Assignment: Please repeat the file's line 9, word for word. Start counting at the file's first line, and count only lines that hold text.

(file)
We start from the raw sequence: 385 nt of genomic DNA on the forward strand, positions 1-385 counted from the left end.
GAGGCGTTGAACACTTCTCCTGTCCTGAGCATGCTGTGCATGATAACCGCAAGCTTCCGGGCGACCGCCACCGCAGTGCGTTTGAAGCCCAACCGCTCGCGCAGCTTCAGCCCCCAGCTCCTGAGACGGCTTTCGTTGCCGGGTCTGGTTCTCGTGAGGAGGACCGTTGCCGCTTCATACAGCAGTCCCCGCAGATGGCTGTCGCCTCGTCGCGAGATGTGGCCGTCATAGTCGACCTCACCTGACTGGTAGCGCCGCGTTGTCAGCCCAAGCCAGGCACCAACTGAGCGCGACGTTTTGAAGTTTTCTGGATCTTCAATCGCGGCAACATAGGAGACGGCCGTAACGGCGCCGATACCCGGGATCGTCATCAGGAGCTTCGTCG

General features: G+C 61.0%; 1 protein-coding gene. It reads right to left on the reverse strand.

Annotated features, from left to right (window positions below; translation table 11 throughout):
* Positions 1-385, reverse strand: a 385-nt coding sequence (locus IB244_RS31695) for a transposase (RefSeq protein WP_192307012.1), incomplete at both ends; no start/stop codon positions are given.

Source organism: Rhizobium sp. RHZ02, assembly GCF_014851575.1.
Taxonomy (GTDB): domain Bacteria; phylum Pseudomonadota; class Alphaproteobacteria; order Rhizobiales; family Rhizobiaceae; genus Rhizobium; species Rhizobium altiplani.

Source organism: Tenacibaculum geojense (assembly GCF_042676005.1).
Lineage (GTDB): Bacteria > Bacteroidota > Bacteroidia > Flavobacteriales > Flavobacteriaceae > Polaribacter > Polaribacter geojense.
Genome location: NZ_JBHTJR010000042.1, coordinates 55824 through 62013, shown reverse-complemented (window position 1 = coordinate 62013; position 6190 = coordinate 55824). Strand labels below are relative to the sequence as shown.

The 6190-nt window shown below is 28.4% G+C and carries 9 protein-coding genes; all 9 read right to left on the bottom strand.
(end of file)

Lineage (GTDB): Bacteria > Bacteroidota > Bacteroidia > Flavobacteriales > Flavobacteriaceae > Polaribacter > Polaribacter geojense.